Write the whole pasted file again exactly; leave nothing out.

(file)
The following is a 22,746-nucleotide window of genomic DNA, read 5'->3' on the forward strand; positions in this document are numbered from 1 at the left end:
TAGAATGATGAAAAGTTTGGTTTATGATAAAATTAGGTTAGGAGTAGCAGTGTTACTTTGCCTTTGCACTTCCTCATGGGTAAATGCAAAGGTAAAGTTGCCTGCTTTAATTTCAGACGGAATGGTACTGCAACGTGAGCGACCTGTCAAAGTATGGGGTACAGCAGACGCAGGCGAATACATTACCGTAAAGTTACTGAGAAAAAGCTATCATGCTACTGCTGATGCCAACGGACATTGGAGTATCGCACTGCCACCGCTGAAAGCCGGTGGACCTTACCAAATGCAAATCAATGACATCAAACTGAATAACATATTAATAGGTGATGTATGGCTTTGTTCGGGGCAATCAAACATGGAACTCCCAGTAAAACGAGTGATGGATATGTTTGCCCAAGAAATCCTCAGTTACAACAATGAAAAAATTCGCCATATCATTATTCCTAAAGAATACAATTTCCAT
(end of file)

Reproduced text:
The following is a 22,746-nucleotide window of genomic DNA, read 5'->3' on the forward strand; positions in this document are numbered from 1 at the left end:
TAGAATGATGAAAAGTTTGGTTTATGATAAAATTAGGTTAGGAGTAGCAGTGTTACTTTGCCTTTGCACTTCCTCATGGGTAAATGCAAAGGTAAAGTTGCCTGCTTTAATTTCAGACGGAATGGTACTGCAACGTGAGCGACCTGTCAAAGTATGGGGTACAGCAGACGCAGGCGAATACATTACCGTAAAGTTACTGAGAAAAAGCTATCATGCTACTGCTGATGCCAACGGACATTGGAGTATCGCACTGCCACCGCTGAAAGCCGGTGGACCTTACCAAATGCAAATCAATGACATCAAACTGAATAACATATTAATAGGTGATGTATGGCTTTGTTCGGGGCAATCAAACATGGAACTCCCAGTAAAACGAGTGATGGATATGTTTGCCCAAGAAATCCTCAGTTACAACAATGAAAAAATTCGCCATATCATTATTCCTAAAGAATACAATTTCCAT